An Adventure to West Dennis on Cape Cod
By Don Doman
When I was making plans to visit Cape Cod, in my mind I always saw my goals as having fun . . . and eating lobster. In the end we had lots of fun and I had lots of lobster. Sorry, but we saw a 17 pound lobster in a preview tank and didn't eat him. We were there for the funeral of many of his relatives, however.
For nearly ten years, our friend Al Burrage of West Seattle has been asking us to join him in his cottage in West Dennis at Cape Cod. We were finally able to schedule a trip to Massachusetts and not surprisingly, we loved it. Al rents his cottage, The Mainstay, out during the "season" but visits Cape Cod before the season and then again after the season to first prepare the cottage for guests, and then to close the cottage for the winter.
The cottage is a three bedroom home that features a glassed-in porch as well and an outside shower for getting rid of sand and salt before entering the house. The home has a crushed shell driveway and walkway. Typical of Cape Cod homes it has a cedar pole fence across the front and down one side of the yard. It's painted a fresh looking aqua with maroon shutters. One bedroom has twin beds and two bedrooms have a double bed. The kitchen has a dishwasher, range, refridgerator, and microwave. We can attest that it is very comfortable. The Mainstay was our center of operation, while we were on Cape Cod. Each day we would venture forth to places like Boston, Wood's Hole, Provincetown and then return to The Mainstay.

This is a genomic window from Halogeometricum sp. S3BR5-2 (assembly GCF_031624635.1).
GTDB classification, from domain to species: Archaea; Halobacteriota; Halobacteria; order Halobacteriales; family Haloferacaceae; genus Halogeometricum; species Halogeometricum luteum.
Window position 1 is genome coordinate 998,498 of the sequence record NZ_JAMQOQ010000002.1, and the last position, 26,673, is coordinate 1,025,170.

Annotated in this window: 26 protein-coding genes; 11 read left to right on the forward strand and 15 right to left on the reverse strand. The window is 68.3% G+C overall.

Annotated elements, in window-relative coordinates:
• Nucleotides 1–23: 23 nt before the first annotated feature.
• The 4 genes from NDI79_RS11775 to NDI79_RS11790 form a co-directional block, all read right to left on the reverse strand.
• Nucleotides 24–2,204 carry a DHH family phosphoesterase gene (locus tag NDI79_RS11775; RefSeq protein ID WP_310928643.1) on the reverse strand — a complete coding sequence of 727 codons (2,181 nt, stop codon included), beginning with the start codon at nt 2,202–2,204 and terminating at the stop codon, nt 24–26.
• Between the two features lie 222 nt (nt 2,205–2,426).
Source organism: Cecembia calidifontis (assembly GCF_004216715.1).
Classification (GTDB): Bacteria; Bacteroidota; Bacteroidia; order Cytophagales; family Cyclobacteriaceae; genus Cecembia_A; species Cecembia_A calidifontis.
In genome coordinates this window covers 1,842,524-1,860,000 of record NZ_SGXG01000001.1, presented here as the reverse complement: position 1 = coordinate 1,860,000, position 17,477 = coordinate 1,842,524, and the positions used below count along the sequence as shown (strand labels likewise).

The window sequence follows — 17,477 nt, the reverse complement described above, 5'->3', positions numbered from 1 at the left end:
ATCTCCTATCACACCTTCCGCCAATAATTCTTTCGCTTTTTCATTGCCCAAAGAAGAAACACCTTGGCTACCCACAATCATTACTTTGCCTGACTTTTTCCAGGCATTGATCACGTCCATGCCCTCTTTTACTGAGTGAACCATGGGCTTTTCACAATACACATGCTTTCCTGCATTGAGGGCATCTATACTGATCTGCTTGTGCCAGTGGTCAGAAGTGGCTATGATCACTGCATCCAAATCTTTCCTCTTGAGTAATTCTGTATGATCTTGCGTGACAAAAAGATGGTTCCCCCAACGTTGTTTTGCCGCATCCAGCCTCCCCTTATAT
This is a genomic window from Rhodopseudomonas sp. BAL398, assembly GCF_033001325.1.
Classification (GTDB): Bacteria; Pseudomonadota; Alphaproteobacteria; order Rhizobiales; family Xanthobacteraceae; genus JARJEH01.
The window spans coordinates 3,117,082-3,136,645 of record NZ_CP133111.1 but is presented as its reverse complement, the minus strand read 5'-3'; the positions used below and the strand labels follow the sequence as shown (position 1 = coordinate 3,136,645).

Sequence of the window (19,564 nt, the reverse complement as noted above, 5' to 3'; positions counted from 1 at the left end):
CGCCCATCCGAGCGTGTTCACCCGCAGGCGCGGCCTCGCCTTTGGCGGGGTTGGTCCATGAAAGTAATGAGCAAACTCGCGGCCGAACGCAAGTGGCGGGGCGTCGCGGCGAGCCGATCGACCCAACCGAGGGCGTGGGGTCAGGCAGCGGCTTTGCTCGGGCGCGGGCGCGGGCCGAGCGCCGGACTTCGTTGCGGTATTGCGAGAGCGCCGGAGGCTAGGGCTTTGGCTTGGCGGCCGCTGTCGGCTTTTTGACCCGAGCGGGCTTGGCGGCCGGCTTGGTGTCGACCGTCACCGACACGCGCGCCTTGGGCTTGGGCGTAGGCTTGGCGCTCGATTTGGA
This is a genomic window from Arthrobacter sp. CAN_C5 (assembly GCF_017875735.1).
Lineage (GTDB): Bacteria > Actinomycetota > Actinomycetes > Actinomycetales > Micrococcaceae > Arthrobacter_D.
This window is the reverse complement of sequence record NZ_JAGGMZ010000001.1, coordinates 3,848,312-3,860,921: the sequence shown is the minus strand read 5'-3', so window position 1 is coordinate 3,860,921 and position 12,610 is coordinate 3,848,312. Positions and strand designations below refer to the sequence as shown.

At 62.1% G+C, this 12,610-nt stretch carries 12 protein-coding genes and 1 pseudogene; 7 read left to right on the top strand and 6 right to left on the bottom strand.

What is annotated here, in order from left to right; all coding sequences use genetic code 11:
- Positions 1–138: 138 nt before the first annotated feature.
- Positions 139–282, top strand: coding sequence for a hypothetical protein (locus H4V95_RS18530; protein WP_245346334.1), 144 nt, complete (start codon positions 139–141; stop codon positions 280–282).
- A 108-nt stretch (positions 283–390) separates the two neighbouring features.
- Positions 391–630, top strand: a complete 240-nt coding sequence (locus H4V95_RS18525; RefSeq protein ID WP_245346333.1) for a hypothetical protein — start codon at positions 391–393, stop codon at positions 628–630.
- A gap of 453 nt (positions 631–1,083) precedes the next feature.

While Al lives in West Dennis he has plenty of opportunity to visit with people and scout out good places to go. Once we arrived Al kept up a steady litany of places we could go and things we could do and should do. Even when we ignored him he still made suggestions. We took him up on most of them . . . and never found a bad one.
One of the best places to find reasonable priced local goods is at the local thriftstore. We scored big. Al bought a miniature brass cannon for $2.00, and Peg bought two framed handmade lace collars. She was thrilled. Al finally prevailed on a suggestion and took Peg to Cuffy's of Cape Cod. The two of them brought back purchases of a couple of hundred dollars . . . or so it seemed. Eventually we had to purchased another suitcase to accommodate souvineer shopping.